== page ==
International Violence Against Women Survey: the Australian Component
A total of 6,677 women aged between 18 and 69 years participated in the telephone survey between December 2002 and June 2003, and provided information about their experiences of both physical and sexual violence. Women who participated were asked to recount their experiences of violence (including threats of violence) by current and former male partners, other males known to them including family members, acquaintances and friends, and their experiences of violence by strangers. They were also asked to recall instances of childhood violence and abuse.
Experiences across women's lifetimes (IVAWS)
Over half of the women surveyed (57%) had experienced at least one incident of physical or sexual violence over their lifetime.
More than a third of women (34%) had experienced this violence from a former or current partner, although violence from a former partner was more common, and more likely to result in women being injured and feeling that their lives were in danger.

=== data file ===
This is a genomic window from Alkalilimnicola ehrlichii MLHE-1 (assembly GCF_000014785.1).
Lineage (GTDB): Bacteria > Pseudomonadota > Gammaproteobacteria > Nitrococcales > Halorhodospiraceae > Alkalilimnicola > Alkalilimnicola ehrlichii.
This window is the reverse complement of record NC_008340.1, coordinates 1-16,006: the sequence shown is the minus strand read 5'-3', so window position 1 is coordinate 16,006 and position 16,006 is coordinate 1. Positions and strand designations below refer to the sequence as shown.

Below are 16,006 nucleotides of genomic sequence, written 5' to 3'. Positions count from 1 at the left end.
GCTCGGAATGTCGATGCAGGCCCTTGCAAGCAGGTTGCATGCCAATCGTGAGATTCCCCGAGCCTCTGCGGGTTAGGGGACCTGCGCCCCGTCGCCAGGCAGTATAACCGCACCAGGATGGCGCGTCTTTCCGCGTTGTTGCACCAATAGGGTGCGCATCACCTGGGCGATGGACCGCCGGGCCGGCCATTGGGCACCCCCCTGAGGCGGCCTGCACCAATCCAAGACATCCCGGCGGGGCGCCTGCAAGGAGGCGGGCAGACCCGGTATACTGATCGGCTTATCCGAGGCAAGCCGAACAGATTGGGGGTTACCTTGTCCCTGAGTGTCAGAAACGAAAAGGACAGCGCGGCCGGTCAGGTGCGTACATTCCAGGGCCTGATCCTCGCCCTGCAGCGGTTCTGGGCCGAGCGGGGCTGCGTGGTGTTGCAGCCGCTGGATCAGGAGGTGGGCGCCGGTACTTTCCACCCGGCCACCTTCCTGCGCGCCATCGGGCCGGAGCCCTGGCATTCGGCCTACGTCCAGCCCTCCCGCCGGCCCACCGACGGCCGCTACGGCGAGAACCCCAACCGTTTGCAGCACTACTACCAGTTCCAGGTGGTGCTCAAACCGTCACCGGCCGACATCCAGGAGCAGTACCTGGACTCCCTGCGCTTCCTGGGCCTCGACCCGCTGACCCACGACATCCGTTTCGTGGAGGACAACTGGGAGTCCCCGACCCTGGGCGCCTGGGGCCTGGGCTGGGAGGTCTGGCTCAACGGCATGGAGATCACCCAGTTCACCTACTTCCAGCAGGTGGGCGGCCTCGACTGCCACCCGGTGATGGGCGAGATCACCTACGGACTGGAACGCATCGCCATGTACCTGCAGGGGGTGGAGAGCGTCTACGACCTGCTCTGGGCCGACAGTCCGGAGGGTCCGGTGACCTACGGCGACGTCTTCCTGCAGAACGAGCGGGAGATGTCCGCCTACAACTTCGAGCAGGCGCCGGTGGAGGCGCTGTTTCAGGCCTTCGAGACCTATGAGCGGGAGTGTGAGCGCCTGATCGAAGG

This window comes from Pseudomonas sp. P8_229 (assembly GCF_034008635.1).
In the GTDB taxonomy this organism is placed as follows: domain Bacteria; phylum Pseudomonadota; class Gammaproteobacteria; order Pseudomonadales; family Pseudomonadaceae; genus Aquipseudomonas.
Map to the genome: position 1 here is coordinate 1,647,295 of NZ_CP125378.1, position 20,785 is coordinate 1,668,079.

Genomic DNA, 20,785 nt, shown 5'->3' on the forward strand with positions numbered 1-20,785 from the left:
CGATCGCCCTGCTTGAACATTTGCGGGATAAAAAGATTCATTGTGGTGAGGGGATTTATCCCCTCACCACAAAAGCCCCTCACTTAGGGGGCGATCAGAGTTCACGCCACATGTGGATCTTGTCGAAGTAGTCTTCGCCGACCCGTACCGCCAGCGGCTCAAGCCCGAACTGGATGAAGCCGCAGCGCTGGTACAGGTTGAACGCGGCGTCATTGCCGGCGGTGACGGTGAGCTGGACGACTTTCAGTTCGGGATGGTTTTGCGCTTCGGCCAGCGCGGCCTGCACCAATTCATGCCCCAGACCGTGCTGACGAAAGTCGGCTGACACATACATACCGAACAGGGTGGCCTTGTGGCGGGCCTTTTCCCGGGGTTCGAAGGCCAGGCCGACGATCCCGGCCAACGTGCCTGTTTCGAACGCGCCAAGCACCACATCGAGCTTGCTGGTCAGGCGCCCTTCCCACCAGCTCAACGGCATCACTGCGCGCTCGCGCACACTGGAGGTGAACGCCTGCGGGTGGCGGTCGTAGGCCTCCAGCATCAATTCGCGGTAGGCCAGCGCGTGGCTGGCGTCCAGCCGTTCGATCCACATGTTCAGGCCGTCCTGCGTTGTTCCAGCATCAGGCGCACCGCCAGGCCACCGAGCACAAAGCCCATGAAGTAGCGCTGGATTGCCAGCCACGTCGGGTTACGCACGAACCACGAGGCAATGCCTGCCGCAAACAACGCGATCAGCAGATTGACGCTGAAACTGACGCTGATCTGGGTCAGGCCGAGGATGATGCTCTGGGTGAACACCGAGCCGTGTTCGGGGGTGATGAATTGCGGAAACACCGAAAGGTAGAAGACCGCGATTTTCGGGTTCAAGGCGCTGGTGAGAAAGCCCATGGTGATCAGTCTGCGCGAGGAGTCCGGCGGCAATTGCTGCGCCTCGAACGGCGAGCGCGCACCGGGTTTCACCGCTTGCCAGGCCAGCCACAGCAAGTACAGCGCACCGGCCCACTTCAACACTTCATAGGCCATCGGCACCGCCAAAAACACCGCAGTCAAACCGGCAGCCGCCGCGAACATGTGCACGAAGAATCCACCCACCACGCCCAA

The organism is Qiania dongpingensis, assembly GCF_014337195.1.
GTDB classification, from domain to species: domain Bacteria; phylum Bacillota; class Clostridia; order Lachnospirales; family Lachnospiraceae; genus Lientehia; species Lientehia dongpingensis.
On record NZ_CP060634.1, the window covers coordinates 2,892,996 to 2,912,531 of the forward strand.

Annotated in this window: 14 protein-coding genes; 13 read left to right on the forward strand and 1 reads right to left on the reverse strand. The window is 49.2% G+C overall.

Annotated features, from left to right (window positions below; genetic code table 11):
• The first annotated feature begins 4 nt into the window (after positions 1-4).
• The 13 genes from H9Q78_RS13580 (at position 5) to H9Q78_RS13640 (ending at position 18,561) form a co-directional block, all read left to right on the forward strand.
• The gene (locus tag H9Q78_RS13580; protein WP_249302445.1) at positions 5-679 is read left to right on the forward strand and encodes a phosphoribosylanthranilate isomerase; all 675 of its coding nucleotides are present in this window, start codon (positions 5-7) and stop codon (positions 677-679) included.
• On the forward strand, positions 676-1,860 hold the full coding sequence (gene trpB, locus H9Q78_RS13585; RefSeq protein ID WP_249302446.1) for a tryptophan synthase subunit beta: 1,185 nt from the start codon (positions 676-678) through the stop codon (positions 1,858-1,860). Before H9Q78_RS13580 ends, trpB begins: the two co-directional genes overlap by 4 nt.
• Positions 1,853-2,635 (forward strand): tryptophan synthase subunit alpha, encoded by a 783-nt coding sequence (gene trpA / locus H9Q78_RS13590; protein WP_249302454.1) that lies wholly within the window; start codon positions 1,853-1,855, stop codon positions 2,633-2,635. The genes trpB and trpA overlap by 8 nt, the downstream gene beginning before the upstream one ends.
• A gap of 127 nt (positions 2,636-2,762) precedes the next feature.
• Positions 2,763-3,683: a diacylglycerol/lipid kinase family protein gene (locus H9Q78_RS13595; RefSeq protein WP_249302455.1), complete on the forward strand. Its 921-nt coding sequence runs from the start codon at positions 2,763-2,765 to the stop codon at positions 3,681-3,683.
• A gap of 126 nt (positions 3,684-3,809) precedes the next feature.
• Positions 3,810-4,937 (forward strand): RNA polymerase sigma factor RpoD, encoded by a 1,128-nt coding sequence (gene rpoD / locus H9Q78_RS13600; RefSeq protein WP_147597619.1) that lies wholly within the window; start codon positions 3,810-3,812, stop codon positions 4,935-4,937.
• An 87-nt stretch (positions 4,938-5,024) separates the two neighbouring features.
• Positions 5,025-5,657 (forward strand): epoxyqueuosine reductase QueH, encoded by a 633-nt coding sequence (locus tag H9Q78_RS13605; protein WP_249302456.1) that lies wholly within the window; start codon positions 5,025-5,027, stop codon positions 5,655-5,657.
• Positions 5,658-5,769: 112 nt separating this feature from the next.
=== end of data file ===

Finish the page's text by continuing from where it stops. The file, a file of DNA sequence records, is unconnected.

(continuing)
12% of women reported experiencing sexual violence by an intimate partner (current or former) over their lifetimes, including instances of attempted (3%) and completed (6%) forced intercourse (i.e. rape).
Women who had experienced sexual violence by their intimate partners were also likely to have been physically abused by them (73%).
18% of women reported being sexually abused before the age of 16: almost 2% of women identified parents (fathers in all but two cases) as the perpetrators, while a further 16% identified someone other than a parent. The results suggest that the risk of sexual violence in adulthood doubles for women who experience child abuse.
27% of women reported sexual violence by non-intimates such as other close family members, relatives, friends, colleagues and strangers (although a number of women reported violence from both intimate partners and others). 7% of these women reported attempted forced intercourse and 4 percent reported forced intercourse over their lifetime.
Only 1% of the women surveyed identified having been raped by a stranger.
Just thought I'd mention that when women turn up to the crag they may want to feel welcomed, and not be reminded of the inequitable and violent society that they still have to negotiate every day. We do want women to be a part of this sport don't we? Same goes for Aborigines. Thanks Rod, I for one think you've done a great thing. Language is very important and has a much deeper effect than many realize.
For anyone who doesn't understand what I'm talking about: Imagine you are relocated to the Ivory Coast and all the route names are variants of "ugly cracker's head on a spike". You'd probably take up soccer. Anyways I would.